In a preferred construction, the lengthwise edges of said rigid platform are turned downwards by means of rims 3 with optional extensions 4. Referring to FIG. 2, the rims 3, through crosswise shafts or semi-shafts 5, pivot an appropriate number of rollers or bearings 6, of which the two or more central ones 7 are driven, in a rotating movement, through the belt 8 of the driving pulley 9 of the engine 2. Said rollers, in their turn, are, in their perimeter, engaged by a mat made of rubber or elastomeric material of antiskid and highly-resistant-to-abrasion type 11. The mat 10 has a continuous circulation that causes the displacement of the platform and of the user 11 (FIG. 3).

Supplementarily, the upper face of the rigid chassis 1 fastens, in an adjustable way, forks or devices 12 adequate for accomodating and supporting the user's feet or ankles 11. Extending to the outside of platform 1 at the ends, a pair of flexible cables 13 with control handles 14, are used in correspondence with the acceleration and braking of the engine 2.

The chassis 1 described above, when driven into motion by the engine-driven endless belt 10 10, can have its usually rectilinear course or travel changed directionally for side curves by mere inclinations of the user's body, similar to conventional skating practice, when it then laterally differentiates the contact and the crosswise compression of the crosswise areas of the mat against the ground.

The platform described above can, obviously, within the characterized inventive principle, take other constructional features, thus serving for diversified purposes in addition to those already mentioned, such as for parachutists in battles, deliveries of commercial articles and many others, due to the light structural assembly and its reduced dimensions.

Patent Citations
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Non-Patent Citations
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2 *Sky Hooks , SkateBoarder Magazine, vol. 4, No. 4, Nov. 3, 1977.
Referenced by
Citing PatentFiling datePublication dateApplicantTitle
US4984648 *Dec 21, 1988Jan 15, 1991Michael StrzokMotorized skiboard
US5109638 *Mar 13, 1989May 5, 1992Microsurface Finishing Products, Inc.Abrasive sheet material with non-slip backing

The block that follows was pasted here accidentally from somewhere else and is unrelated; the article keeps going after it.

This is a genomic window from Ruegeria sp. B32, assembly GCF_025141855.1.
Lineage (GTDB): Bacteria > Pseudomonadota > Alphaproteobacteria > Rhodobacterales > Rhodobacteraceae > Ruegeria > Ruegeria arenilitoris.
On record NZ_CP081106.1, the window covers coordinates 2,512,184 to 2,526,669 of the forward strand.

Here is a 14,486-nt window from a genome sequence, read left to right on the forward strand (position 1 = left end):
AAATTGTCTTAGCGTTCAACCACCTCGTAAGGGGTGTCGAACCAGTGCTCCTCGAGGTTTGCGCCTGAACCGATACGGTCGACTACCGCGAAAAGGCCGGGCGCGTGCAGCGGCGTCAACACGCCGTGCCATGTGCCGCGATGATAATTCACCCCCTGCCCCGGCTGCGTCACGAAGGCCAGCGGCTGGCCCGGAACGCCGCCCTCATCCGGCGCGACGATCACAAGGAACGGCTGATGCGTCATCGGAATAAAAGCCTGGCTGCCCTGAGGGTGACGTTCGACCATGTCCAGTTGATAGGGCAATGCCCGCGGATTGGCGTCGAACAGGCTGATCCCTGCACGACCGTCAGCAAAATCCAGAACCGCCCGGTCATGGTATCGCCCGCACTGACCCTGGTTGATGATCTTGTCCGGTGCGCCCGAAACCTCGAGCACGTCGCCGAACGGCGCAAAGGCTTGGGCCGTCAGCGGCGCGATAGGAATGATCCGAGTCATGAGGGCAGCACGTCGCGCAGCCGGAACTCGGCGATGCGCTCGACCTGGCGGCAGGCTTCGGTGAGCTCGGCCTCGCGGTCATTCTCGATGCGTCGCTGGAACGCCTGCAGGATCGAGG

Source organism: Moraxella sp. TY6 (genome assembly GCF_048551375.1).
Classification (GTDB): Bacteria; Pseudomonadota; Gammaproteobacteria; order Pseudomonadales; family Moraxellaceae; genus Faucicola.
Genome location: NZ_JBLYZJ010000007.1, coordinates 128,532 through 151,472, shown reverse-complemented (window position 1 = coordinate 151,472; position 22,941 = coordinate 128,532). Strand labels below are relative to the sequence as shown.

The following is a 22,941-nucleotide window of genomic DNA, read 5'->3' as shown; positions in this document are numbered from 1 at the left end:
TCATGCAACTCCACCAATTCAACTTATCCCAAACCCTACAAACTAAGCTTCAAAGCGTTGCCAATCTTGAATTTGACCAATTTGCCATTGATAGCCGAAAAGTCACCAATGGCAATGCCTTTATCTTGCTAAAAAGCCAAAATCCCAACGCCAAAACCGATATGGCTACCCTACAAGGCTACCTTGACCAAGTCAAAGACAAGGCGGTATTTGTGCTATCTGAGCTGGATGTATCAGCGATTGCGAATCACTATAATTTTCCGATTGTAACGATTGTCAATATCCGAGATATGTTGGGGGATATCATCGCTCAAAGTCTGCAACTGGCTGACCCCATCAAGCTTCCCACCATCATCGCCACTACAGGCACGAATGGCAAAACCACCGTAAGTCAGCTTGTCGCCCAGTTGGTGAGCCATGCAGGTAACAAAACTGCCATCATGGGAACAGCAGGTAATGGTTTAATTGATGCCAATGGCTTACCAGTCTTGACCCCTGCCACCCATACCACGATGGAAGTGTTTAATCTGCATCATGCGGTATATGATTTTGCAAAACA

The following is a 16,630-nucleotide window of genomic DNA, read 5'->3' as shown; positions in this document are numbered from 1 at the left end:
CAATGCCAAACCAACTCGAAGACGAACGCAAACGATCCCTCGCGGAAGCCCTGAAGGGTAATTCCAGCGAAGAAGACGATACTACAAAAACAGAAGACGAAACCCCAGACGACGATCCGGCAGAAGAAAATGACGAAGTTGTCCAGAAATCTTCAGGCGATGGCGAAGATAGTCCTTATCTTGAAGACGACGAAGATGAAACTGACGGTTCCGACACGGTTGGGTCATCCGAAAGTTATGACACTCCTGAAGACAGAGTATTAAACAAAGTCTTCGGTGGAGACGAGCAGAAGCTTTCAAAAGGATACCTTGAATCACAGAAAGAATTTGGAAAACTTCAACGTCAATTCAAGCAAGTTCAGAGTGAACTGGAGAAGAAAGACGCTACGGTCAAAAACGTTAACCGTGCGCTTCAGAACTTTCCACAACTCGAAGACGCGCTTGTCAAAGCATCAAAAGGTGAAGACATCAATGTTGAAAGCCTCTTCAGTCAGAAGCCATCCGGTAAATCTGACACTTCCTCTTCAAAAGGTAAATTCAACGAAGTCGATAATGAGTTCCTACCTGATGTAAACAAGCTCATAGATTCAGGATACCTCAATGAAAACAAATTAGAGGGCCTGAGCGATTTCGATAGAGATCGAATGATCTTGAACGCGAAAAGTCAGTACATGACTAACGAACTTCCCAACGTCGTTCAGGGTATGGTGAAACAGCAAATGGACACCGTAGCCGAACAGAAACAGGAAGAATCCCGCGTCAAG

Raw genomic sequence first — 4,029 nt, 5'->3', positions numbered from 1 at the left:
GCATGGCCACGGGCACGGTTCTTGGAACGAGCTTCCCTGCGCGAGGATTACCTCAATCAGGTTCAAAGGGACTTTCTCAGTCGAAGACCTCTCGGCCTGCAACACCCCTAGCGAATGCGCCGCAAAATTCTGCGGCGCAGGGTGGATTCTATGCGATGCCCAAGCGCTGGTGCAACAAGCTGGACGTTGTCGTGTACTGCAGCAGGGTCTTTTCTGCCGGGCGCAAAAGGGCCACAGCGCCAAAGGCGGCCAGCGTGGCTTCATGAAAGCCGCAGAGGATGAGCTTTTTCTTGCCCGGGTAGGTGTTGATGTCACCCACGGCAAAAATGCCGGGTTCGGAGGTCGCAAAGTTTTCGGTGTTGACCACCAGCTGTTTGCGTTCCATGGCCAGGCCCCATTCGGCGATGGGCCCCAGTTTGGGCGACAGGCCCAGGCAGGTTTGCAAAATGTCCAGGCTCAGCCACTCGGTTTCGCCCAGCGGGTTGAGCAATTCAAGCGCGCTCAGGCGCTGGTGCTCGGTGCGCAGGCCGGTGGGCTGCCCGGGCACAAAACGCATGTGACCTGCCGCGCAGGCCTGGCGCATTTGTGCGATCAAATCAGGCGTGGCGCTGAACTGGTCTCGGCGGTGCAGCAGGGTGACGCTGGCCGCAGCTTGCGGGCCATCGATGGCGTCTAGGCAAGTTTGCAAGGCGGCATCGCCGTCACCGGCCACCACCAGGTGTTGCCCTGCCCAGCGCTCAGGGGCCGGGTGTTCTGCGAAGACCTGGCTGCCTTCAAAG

US5305846 *Oct 29, 1992Apr 26, 1994Martin William DMotorized trackboard
US6435290Dec 20, 2000Aug 20, 2002Mmmj Inc.Personal tracked vehicle
US7458592 *Feb 3, 2006Dec 2, 2008Maratta Mark SBody board sliding device for sliding on ground
US7811217Jun 6, 2008Oct 12, 2010Larry Richard OdienMotorized apparatus and method for dynamic balancing exercise
US7905310 *Apr 19, 2007Mar 15, 2011Peter James HuesAll-terrain powered vehicle and method of steering
US8016304Dec 2, 2008Sep 13, 2011Maratta Mark SBoard sliding device for sliding on ground
US8210304Nov 21, 2005Jul 3, 2012Scarpar Pty Ltd.Motorized personal transport vehicle
US8695994 *Nov 1, 2012Apr 15, 2014Mark MarattaBoard sliding device with air pump for sliding on ground
US20040154849 *Jun 18, 2003Aug 12, 2004Fodor John VictorDetachable drive unit for a snowboard
US20060145444 *Jan 3, 2005Jul 6, 2006Norman GarlandSkateboard hockey
US20070182117 *Feb 3, 2006Aug 9, 2007Maratta Mark SBody board sliding device for sliding on ground
US20070209847 *Mar 10, 2006Sep 13, 2007Schultz Kevin LMotorized hauling apparatus with drive tracks
US20080242515 *Jun 6, 2008Oct 2, 2008Larry Richard OdienMotorized apparatus and method for dynamic balancing exercise
US20080257627 *Apr 19, 2007Oct 23, 2008Peter Jame HuesAll-terrain powered vehicle and method of steering
US20090079150 *Dec 2, 2008Mar 26, 2009Maratta Mark SBoard sliding device for slidng on ground
US20090101427 *Nov 21, 2005Apr 23, 2009Daniel BaldwinMotorized personal transport vehicle
US20090255745 *Jan 24, 2008Oct 15, 2009Polaris Industries Inc.Motorized snowboard
US20130056942 *Nov 1, 2012Mar 7, 2013Mark MarattaBoard sliding device with air pump for sliding on ground
WO2006053397A1 *Nov 21, 2005May 26, 2006Scarpar Pty LtdMotorised personal transport vehicle
U.S. Classification180/181, 280/844, 180/9.1
International ClassificationA63B22/16, B62M27/02, A63B26/00
Cooperative ClassificationB62M2027/022, A63B22/16, B62M27/02, A63B26/003
European ClassificationB62M27/02, A63B26/00B
Legal Events
Oct 14, 1986CCCertificate of correction
Dec 18, 1989FPAYFee payment
Year of fee payment: 4
Feb 22, 1994REMIMaintenance fee reminder mailed
Jul 17, 1994LAPSLapse for failure to pay maintenance fees
Sep 27, 1994FPExpired due to failure to pay maintenance fee
Effective date: 19940720